The Government of Saskatchewan welcomed Louis Dreyfus Company’s (LDC) announcement of a new pea protein isolate production plant at the site of its existing industrial complex in Yorkton.
“Louis Dreyfus Company’s newest investment shows how Saskatchewan continues to be the best place to invest and do business,” Trade and Export Development Minister Jeremy Harrison said. “As we work to create even more opportunities and jobs, we are fortunate to have a strong partnership with LDC. Today’s announcement takes us one step closer to achieving our goal of processing 50 per cent of the pulse crops produced in Saskatchewan. This announcement is great news for the Yorkton community and pulse growers across the province.”
The plant’s expected completion date is the end of 2025 and, once operational, LDC anticipates that it will employ approximately 60 people. This new facility will expand and accelerate LDC’s existing pea protein isolate and non-GMO soy isolate offerings, while delivering highly functional, taste-neutral and nutritious ingredients to customers.
This new facility, paired with other recent pulse processing announcements, puts the province on track to meet its pulse processing goal from Saskatchewan’s Growth Plan.
“Canada is a key market for LDC, supporting our strategic growth plans in the region and beyond, and this is reflected in the continued expansion of our origination and processing operations and activities in Saskatchewan, and Yorkton in particular,” LDC’s Country Manager for Canada Brian Conn said.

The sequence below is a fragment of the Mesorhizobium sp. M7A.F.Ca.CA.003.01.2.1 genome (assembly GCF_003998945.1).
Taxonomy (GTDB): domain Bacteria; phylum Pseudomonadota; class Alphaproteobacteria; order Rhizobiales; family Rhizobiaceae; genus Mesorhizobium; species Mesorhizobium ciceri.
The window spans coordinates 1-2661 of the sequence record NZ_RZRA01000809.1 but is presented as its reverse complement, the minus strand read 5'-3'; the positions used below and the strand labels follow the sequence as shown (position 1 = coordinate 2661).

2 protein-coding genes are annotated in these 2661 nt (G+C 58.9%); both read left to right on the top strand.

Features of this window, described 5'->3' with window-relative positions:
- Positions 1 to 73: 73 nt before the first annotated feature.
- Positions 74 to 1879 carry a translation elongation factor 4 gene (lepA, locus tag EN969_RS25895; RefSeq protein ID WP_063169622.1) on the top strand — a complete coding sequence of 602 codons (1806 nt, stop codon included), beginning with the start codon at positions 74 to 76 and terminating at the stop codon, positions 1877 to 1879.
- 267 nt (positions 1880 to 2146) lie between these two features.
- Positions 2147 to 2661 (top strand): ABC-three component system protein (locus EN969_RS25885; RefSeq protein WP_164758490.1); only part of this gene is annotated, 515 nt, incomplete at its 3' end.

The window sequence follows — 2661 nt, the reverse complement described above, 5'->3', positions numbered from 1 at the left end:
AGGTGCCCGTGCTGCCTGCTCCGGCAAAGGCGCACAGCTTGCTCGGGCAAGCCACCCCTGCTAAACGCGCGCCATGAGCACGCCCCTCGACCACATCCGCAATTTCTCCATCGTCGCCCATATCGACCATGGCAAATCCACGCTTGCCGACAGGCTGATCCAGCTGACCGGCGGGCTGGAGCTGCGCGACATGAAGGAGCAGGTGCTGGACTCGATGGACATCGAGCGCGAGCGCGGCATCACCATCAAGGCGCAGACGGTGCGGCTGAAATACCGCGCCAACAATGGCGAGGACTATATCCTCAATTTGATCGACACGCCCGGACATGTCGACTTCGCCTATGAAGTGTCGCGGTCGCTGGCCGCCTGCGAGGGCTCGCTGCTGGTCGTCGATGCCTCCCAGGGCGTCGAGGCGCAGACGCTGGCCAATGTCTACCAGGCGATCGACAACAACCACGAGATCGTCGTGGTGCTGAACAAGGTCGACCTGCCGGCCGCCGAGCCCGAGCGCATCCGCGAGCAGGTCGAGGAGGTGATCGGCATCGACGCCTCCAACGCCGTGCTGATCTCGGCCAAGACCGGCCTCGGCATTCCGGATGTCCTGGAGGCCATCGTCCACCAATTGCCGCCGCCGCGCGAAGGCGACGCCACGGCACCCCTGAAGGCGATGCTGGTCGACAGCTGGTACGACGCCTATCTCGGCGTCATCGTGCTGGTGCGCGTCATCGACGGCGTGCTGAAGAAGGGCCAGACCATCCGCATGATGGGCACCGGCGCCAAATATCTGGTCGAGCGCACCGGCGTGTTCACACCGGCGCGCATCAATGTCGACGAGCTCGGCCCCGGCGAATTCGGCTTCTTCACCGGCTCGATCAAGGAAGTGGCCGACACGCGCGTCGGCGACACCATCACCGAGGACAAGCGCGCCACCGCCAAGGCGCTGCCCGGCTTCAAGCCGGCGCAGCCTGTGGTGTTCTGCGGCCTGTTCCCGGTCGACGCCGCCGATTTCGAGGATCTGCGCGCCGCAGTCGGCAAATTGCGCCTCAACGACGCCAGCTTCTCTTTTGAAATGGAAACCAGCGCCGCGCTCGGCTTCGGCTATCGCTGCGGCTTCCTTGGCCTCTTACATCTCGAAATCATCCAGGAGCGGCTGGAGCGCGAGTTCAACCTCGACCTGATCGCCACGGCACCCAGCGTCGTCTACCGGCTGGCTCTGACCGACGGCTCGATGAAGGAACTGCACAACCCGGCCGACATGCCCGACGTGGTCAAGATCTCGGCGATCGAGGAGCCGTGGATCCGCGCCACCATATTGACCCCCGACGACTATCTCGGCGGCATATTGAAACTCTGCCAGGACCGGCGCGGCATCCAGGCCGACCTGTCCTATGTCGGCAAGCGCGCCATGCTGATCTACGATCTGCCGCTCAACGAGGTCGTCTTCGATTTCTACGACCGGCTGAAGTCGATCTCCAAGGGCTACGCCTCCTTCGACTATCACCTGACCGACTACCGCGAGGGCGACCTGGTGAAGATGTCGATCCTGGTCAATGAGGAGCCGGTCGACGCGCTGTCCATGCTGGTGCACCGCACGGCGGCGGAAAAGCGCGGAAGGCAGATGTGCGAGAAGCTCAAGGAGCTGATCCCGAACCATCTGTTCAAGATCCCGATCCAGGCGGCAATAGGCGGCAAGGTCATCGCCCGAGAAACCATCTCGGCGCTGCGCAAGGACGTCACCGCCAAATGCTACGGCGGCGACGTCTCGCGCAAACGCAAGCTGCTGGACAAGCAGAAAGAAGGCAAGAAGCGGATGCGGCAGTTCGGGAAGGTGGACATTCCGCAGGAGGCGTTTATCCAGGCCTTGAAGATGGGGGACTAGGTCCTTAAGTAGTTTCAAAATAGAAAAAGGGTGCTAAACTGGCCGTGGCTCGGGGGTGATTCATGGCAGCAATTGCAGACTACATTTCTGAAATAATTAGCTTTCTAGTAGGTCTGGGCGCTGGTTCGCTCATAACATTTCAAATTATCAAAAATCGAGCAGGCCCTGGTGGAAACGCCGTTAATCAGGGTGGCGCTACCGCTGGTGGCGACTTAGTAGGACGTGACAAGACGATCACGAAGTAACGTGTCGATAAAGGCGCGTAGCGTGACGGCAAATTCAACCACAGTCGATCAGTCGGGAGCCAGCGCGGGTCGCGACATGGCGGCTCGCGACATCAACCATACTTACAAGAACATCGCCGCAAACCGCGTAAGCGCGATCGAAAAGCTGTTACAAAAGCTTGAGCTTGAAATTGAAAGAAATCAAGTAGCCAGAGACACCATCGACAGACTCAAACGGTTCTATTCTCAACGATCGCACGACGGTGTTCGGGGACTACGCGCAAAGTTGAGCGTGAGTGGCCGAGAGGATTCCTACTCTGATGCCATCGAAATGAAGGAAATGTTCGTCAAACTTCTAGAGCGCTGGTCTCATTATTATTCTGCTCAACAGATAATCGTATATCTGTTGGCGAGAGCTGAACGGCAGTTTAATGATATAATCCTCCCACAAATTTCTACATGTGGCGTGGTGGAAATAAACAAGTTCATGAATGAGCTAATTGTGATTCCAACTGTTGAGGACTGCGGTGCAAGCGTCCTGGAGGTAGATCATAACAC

In addition to helping achieve the pulse crop processing goal, the expansion puts the province closer to meeting several other key goals outlined in Saskatchewan’s Growth Plan, including:
- Grow private capital investment in Saskatchewan to $16 billion annually;
- Increase the value of exports by 50 per cent;
- Grow Saskatchewan’s agri-food exports to $20 billion; and
- Increase agriculture value-added revenue to $10 billion.
Saskatchewan’s pulse production averages approximately four million tonnes annually, accounting for approximately 90 per cent of Canadian lentil exports and roughly 80 per cent of Canada’s pea exports. Crop rotations using nitrogen-fixing pulses contribute to making Saskatchewan’s carbon footprint for crop production significantly lower than the global weighted average among comparable jurisdictions.
In 2022, Saskatchewan’s agriculture industry posted a third consecutive year of record agri-food exports, with a total value of $18.5 billion. Dry peas and pea proteins accounted for 6.5 per cent of that total, valued at $1.1 billion.
Construction of the new plant is expected to begin later this year.For more information on Saskatchewan’s Growth Plan, visit: saskgrowthplan.ca
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